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Sen Alan Cranston

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CALIFORNIA | LOCAL
November 12, 1986
It's a shame Sen. Alan Cranston was elected again. At 72, it's time to say "enough." But the stupid people who voted for him would do the same if he was laying in a coffin. We need younger men in this state. R. ADKA Los Angeles
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CALIFORNIA | LOCAL
April 12, 2011 | By Mark Z. Barabak, Los Angeles Times
Kam Kuwata, one of California's leading Democratic political strategists and a droll wit whose colorful quotes and keen analyses enlivened many campaigns, was found dead in his Venice condominium Monday. He was 57. Police were called to investigate when family and friends grew concerned after not hearing from Kuwata for several days. The cause of death was not known, but a Los Angeles Police Department spokesman, Sgt. Ron Pickering, said there was no evidence of foul play. Kuwata's death brought an outpouring of shock and fond remembrance from strategists for both major parties, as well as reporters who knew him as both a source and occasional verbal sparring partner.
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CALIFORNIA | LOCAL
May 30, 1986
The news media and the Congress have been critical of military retired pay and yet Sen. Alan Cranston gets an annual pension of $43,196 for serving only eight years as California state controller. The taxpayers of California are being ripped off by the state government pension system, which badly needs revision. C.V. RUZEK Los Angeles
CALIFORNIA | LOCAL
January 8, 2001
Sen. Alan Cranston certainly possessed a fierce determination against nuclear weapons (obituary, Jan. 1). He evidenced this to me beginning at a dinner party given by one of his staff aides. As soon as he was introduced to me (a professor specializing in the World War II era), he ignored all the others for over half an hour. Closely he questioned me about books and articles concerning America's dropping atomic bombs on Japan. Afterward, for over a year, we carried on a correspondence about the morality of atomic weaponry, with Cranston asking for more and more historiography.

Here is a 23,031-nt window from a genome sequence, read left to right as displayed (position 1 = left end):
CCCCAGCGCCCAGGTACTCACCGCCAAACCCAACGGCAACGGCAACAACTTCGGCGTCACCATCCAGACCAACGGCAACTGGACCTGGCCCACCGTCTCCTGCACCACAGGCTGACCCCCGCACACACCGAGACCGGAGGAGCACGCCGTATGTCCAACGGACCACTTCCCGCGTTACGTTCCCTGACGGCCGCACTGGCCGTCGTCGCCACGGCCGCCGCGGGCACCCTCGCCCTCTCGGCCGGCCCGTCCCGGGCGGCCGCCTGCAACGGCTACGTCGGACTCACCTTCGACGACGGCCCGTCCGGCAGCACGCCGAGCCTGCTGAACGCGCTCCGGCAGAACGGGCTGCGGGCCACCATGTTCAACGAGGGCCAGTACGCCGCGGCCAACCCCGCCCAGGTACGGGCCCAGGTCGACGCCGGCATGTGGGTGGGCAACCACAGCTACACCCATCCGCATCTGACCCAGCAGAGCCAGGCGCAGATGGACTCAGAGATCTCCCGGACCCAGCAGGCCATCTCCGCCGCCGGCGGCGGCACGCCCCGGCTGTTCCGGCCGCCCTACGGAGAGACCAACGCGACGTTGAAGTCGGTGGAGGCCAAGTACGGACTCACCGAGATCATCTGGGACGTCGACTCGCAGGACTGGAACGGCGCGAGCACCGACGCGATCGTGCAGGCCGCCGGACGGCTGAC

OPINION
June 22, 1986
After viewing the sorry performance of "Rambling Ron" at the President's last news conference, it is ironic that the very Republican strategists, who are making an issue of Sen. Alan Cranston's age, used loyalty to 75-year-old President Reagan and his programs as a primary litmus test. MARY E. HANSON Whittier
CALIFORNIA | LOCAL
August 14, 1991
It was a shock to see Sen. Alan Cranston (D-Calif.) sitting on the committee investigating the BCCI scandal. Given his connection with Charles Keating and Lincoln Savings, one cannot justify Cranston. He should resign immediately. BCCI has contributed heavily to many political campaigns. With so many shady characters involved with BCCI, and the regulatory failures by government, we must insist on the highest level of integrity from the investigators. THOMAS D. LECOQ Costa Mesa
CALIFORNIA | LOCAL
October 29, 1987
How do you recall a senator? Sen. Alan Cranston (D-Calif.) is asking for the dismissal of Harold Ezell, director of the Immigration and Naturalization Service's Western Region (Metro, Oct. 17). Cranston is after publicity. Cranston is suppose to be representing the best programs for the people of California and he is not! Ezell has done more for California than Cranston has done. Let's ask for Cranston's resignation! D.W. KENNEDY South Pasadena
CALIFORNIA | LOCAL
December 29, 1989
Leona Helmsley rips off the taxpayers for $1.2 million. She gets four years in jail and is fined $7.1 million (Part A, Dec. 13). Justice is served. Sen. Alan Cranston (D-Calif.) and his four cohorts rip off the taxpayers for over $1.2 billion in the Lincoln Savings & Loan mess. They continue to serve in Congress, demand tribute for their services, and pass themselves huge pay raises. Justice is definitely not served. Isn't there something wrong here? W.W WELLS Tehachapi
CALIFORNIA | LOCAL
November 15, 1989